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Elements of Corporate Ethics Compliance. Element 1: Risk Assessment Element 2: Corporate Culture Element 3: Oversight by the Board and Senior Management Element 4: The Ethics and Compliance Office Element 5: Code of Conduct Element 6: Receiving complaints

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elements of corporate ethics compliance
Elements of Corporate Ethics Compliance
  • Element 1: Risk Assessment
  • Element 2: Corporate Culture
  • Element 3: Oversight by the Board and Senior Management
  • Element 4: The Ethics and Compliance Office
  • Element 5: Code of Conduct
  • Element 6: Receiving complaints
  • Element 7: Training and Communication
  • Element 8: Assessment of compliance activities
  • Element 9: Incentives and discipline
  • Element 10: Response to misconduct
  • Element 11: Employee screening
toolset for ethics compliance program
Toolset for Ethics Compliance Program*
  • Element 5: Code of Conduct
  • Element 6: Receiving allegations and giving advice
  • Element 7: Training & Communication
  • Element 8: Program Assessment & Evaluation
  • *This presentation is from KatherinaWulf’s “Ethics and Compliance Programs in Multinational Organizations”
element 5 code of conduct
Element 5: Code of Conduct
  • Main purpose is to educate employees as to the proper values of the organization and the key legal and ethical requirements under which it operates.
element 5
Element 5
  • Step 1: Collecting Existing Policies and Rules
    • Identify existing standards and rules, typical ethical issues faced by the organization, topics on which employees seek guidance, issues that are of concern to stakeholders.
    • Incorporate prior ethical lapses or scandals as well as changes in laws and regulations (e.g., the adoption of the Sarbanes-Oxley Act).
element 51
Element 5
  • Step 2: Appointment of a Cross-Functional Core Team
    • led by the chief ethics and compliance officer
    • Professionals from all relevant departments
      • such as human resources, audit, finance, legal, security, risk management, health and safety, IT, and major business operating units.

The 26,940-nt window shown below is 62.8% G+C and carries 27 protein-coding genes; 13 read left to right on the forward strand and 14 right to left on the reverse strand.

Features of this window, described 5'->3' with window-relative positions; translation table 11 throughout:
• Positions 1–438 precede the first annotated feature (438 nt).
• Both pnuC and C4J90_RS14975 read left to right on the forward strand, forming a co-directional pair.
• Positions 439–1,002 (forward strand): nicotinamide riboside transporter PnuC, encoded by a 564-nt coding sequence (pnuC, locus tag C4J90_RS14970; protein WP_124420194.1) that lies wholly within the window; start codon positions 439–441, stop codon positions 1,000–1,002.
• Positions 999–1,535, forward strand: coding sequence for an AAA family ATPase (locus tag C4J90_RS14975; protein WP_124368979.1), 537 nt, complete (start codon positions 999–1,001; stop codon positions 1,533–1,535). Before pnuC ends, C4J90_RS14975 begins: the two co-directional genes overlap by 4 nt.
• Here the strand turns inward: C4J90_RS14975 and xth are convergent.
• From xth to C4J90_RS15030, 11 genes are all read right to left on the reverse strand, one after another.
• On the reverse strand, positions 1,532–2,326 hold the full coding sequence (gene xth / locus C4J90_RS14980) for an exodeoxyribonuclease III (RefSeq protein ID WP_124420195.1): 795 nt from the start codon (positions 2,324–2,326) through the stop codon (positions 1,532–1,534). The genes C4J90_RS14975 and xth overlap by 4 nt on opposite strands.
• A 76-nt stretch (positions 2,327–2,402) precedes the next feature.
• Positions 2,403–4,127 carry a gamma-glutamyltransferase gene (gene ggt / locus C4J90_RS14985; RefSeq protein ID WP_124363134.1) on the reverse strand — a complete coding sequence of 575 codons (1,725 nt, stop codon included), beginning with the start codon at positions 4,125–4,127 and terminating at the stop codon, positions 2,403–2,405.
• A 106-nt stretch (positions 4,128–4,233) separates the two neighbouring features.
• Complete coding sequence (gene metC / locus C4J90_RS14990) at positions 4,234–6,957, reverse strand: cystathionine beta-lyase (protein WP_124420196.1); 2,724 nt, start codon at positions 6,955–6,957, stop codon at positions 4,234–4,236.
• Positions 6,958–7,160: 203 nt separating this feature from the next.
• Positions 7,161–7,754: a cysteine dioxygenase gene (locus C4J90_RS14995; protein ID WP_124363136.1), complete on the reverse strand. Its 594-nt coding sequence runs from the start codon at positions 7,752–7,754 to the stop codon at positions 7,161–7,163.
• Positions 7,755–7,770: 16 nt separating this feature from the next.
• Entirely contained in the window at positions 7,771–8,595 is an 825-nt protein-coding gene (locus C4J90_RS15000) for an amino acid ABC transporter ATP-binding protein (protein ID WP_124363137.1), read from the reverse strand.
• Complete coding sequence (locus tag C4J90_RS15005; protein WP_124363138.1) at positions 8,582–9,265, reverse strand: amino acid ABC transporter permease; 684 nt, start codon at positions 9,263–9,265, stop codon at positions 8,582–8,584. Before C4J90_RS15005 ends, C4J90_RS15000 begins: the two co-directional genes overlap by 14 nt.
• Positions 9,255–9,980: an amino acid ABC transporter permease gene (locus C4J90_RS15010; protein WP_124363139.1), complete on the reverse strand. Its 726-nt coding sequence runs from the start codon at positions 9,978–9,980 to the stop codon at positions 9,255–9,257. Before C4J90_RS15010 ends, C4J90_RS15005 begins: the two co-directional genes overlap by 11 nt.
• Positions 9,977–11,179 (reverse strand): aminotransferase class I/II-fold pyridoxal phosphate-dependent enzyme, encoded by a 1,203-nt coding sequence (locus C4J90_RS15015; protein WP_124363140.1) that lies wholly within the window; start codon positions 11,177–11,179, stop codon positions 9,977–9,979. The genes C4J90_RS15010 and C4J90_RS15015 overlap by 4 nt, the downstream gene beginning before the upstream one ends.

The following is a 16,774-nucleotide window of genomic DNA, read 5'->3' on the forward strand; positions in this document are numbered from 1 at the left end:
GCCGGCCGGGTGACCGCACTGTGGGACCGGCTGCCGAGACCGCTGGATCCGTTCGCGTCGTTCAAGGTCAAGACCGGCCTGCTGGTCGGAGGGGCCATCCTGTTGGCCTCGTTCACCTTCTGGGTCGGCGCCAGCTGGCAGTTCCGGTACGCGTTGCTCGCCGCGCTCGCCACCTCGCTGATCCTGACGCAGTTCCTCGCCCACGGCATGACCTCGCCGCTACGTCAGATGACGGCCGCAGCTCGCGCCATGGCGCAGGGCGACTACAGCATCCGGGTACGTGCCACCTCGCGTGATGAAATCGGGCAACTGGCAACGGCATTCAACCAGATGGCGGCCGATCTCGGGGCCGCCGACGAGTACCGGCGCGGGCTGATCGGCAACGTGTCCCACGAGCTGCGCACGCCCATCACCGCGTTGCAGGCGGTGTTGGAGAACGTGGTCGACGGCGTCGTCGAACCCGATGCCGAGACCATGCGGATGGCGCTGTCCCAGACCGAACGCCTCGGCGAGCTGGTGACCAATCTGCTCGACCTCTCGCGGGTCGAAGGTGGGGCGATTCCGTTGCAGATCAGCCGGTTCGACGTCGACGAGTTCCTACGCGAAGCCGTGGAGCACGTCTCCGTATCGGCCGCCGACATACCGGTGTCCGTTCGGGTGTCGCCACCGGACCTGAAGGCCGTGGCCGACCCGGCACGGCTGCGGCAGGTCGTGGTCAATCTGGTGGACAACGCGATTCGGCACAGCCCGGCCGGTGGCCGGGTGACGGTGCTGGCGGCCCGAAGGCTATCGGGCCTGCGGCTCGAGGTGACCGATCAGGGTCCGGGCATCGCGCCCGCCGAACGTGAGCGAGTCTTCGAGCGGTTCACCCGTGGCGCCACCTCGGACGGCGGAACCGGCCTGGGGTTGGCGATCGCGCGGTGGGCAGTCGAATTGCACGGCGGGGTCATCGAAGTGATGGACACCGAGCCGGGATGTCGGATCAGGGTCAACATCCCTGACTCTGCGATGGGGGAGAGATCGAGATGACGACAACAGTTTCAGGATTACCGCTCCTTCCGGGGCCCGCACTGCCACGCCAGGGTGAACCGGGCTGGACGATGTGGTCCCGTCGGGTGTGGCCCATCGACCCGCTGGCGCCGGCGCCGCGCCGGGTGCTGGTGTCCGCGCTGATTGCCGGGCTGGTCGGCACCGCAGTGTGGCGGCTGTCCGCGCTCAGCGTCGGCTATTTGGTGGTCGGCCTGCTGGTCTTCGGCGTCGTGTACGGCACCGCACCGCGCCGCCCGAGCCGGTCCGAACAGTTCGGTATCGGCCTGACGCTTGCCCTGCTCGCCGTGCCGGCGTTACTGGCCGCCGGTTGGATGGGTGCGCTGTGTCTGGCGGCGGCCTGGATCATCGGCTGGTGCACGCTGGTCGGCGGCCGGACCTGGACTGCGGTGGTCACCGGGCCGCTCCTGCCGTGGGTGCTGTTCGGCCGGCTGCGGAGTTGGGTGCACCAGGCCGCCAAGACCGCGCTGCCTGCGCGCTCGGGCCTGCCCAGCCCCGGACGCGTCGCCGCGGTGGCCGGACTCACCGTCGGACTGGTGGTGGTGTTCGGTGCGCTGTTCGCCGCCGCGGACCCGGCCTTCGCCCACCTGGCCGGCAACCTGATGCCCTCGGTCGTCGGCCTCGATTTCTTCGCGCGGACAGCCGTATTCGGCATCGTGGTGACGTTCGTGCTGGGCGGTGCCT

• Focus groups, advisory team, or consultants to review content
element 52
Element 5
  • Step 3: Determine the Code’s Reach
    • All employees
    • Different areas with different concerns, problems and temptations
    • Third party vendors
    • Board of Directors
element 53
Element 5
  • Step 4: Accessibility for and Acceptance of Employees
    • Strong commitment from top
    • Substantive rules and guidelines
    • Readable and comprehensive text
    • Reporting channels
    • Protection from retaliation
element 54
Element 5
  • Step 5: Practical Guidance for Employees
    • Explain gray areas
    • Provide examples
    • Make it clear when standards and laws differ from country to country
element 6 receiving allegations and providing ethical advice
Element 6: Receiving Allegations and Providing Ethical Advice
  • Step 1: Provide Reporting and Advisory Channels
  • Step 2: Implement a 24-Hour Helpline
  • Step 3: Oversight of the Reporting Function
  • Step 4: Appropriate Personnel for Providing Advice
  • Step 5: Publication of the Reporting and Advisory System
  • Step 6: Confidentiality and Anonymity within the Reporting Process
element 7 training and communication
Element 7: Training and Communication
  • Step 1: Design and Implementation
  • Step 2: Key Messages of the Training and Communication Program
  • Step 3: Target Audiences
  • Step 4: Delivery Methods
  • Step 5: Training and Communication Calendar
  • Step 6: Pilot-Testing and Evaluating the Training and Communication Program
element 7 content of training
Element 7: Content of Training
  • An introduction to the code of conduct and general code of conduct and training focusing on laws and policies that affect all employees regardless of their function,
    • e.g., sexual and workplace harassment, discrimination, e-mail usage, information security, anticorruption, antitrust, insider trading, and conflicts of interest.
  • Training modules that focus on key industry-specific regulations and provide an understanding of the industry and the consequences if they fail to comply with its regulations and laws.
element 7 content of training1
Element 7: Content of Training
  • Specific training for employees working in certain business operation, e.g., sales force training on price fixing and antitrust.
  • Training on the use of anonymous reporting mechanisms, i.e., e-mail, hotline, phone numbers, etc.
  • Provision of dedicated training on retaliation and the organization’s nonretaliation policy.
  • Training on ethical decision-making.
element 8 program assessment and evaluation
Element 8: Program Assessment and Evaluation
  • Step 1: Program Assessment Used to Improve the Ethics and Compliance Function
  • Step 2: Audit the Ethics and Compliance Program
  • Step 3: Techniques and Tools to Evaluate the Ethics and Compliance Program
    • Benchmarking, employee surveys, focus groups, peer reviews, third-party reviews and evaluations, internal audits, exit interviews, stakeholder interviews, reporting system calls, or newspaper articles about the organization